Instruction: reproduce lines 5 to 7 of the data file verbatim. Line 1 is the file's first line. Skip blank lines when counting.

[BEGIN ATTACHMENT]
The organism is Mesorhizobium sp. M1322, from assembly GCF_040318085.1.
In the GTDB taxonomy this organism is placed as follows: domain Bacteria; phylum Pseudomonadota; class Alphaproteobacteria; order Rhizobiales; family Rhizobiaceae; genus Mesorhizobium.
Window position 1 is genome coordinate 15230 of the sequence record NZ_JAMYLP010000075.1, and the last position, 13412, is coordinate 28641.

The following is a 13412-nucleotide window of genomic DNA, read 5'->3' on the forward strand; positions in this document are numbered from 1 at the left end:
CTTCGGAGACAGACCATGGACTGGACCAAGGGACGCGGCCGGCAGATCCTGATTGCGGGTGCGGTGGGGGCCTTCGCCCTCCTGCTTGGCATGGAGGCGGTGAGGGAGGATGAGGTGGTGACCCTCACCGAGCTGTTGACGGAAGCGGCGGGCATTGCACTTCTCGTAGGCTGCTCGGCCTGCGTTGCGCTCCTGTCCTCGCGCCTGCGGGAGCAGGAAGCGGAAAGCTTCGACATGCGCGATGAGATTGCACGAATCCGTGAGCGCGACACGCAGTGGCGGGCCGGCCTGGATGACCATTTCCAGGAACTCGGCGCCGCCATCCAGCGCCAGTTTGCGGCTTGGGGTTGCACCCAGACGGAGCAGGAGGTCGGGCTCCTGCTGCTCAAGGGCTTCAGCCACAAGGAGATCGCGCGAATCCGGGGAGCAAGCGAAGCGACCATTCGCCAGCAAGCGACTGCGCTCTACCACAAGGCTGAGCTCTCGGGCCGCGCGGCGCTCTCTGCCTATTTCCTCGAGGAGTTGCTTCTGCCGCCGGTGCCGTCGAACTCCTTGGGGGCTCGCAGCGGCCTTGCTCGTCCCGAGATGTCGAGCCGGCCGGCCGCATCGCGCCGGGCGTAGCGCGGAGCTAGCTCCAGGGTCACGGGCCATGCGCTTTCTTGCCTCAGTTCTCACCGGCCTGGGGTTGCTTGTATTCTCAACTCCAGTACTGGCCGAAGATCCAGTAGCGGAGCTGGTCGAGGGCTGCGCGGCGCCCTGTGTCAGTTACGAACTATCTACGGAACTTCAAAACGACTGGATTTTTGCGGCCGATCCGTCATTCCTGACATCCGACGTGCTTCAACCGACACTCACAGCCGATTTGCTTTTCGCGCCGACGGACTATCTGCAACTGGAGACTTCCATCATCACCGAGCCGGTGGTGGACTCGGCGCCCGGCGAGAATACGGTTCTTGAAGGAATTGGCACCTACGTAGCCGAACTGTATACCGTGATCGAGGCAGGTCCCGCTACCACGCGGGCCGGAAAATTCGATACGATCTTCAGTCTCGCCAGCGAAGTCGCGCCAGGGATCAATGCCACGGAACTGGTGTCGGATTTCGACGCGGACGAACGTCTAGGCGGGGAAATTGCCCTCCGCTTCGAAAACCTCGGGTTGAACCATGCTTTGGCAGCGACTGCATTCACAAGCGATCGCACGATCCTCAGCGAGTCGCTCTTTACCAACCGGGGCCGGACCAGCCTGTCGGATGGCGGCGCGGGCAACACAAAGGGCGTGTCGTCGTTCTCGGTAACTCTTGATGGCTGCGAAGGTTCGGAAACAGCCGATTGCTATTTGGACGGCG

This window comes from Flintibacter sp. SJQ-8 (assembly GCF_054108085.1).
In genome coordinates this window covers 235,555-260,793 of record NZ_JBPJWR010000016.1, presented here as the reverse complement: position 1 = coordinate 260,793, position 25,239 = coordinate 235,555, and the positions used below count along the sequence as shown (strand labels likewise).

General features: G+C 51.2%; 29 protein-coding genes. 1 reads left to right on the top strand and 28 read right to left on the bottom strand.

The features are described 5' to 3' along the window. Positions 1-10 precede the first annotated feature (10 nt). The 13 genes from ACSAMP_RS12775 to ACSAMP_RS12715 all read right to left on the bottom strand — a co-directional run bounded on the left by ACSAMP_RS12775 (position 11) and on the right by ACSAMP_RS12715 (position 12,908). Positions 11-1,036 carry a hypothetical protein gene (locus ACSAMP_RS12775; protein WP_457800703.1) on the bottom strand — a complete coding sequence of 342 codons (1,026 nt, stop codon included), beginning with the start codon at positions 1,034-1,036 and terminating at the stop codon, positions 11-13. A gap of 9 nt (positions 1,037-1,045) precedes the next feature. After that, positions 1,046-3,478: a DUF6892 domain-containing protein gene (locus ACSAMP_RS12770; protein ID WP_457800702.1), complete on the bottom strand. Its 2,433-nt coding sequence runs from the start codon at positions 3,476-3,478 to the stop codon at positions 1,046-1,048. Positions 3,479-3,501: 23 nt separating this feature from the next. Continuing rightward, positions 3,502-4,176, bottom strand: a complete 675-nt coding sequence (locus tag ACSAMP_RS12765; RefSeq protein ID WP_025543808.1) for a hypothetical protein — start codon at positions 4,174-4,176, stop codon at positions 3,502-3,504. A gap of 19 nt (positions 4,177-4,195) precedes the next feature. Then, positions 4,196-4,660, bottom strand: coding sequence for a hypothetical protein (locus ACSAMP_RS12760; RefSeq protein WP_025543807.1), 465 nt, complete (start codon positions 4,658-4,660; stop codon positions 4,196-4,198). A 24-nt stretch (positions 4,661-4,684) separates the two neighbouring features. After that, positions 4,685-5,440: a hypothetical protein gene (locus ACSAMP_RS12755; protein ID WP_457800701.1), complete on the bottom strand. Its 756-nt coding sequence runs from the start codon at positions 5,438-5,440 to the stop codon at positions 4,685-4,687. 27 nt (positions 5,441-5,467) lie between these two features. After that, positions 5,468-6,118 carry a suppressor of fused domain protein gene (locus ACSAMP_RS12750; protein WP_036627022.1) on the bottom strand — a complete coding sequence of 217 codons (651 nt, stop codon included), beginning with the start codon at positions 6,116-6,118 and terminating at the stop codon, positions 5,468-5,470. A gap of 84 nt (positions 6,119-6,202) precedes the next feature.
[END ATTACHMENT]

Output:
CTTCGGAGACAGACCATGGACTGGACCAAGGGACGCGGCCGGCAGATCCTGATTGCGGGTGCGGTGGGGGCCTTCGCCCTCCTGCTTGGCATGGAGGCGGTGAGGGAGGATGAGGTGGTGACCCTCACCGAGCTGTTGACGGAAGCGGCGGGCATTGCACTTCTCGTAGGCTGCTCGGCCTGCGTTGCGCTCCTGTCCTCGCGCCTGCGGGAGCAGGAAGCGGAAAGCTTCGACATGCGCGATGAGATTGCACGAATCCGTGAGCGCGACACGCAGTGGCGGGCCGGCCTGGATGACCATTTCCAGGAACTCGGCGCCGCCATCCAGCGCCAGTTTGCGGCTTGGGGTTGCACCCAGACGGAGCAGGAGGTCGGGCTCCTGCTGCTCAAGGGCTTCAGCCACAAGGAGATCGCGCGAATCCGGGGAGCAAGCGAAGCGACCATTCGCCAGCAAGCGACTGCGCTCTACCACAAGGCTGAGCTCTCGGGCCGCGCGGCGCTCTCTGCCTATTTCCTCGAGGAGTTGCTTCTGCCGCCGGTGCCGTCGAACTCCTTGGGGGCTCGCAGCGGCCTTGCTCGTCCCGAGATGTCGAGCCGGCCGGCCGCATCGCGCCGGGCGTAGCGCGGAGCTAGCTCCAGGGTCACGGGCCATGCGCTTTCTTGCCTCAGTTCTCACCGGCCTGGGGTTGCTTGTATTCTCAACTCCAGTACTGGCCGAAGATCCAGTAGCGGAGCTGGTCGAGGGCTGCGCGGCGCCCTGTGTCAGTTACGAACTATCTACGGAACTTCAAAACGACTGGATTTTTGCGGCCGATCCGTCATTCCTGACATCCGACGTGCTTCAACCGACACTCACAGCCGATTTGCTTTTCGCGCCGACGGACTATCTGCAACTGGAGACTTCCATCATCACCGAGCCGGTGGTGGACTCGGCGCCCGGCGAGAATACGGTTCTTGAAGGAATTGGCACCTACGTAGCCGAACTGTATACCGTGATCGAGGCAGGTCCCGCTACCACGCGGGCCGGAAAATTCGATACGATCTTCAGTCTCGCCAGCGAAGTCGCGCCAGGGATCAATGCCACGGAACTGGTGTCGGATTTCGACGCGGACGAACGTCTAGGCGGGGAAATTGCCCTCCGCTTCGAAAACCTCGGGTTGAACCATGCTTTGGCAGCGACTGCATTCACAAGCGATCGCACGATCCTCAGCGAGTCGCTCTTTACCAACCGGGGCCGGACCAGCCTGTCGGATGGCGGCGCGGGCAACACAAAGGGCGTGTCGTCGTTCTCGGTAACTCTTGATGGCTGCGAAGGTTCGGAAACAGCCGATTGCTATTTGGACGGCG

This window comes from Flintibacter sp. SJQ-8 (assembly GCF_054108085.1).
In genome coordinates this window covers 235,555-260,793 of record NZ_JBPJWR010000016.1, presented here as the reverse complement: position 1 = coordinate 260,793, position 25,239 = coordinate 235,555, and the positions used below count along the sequence as shown (strand labels likewise).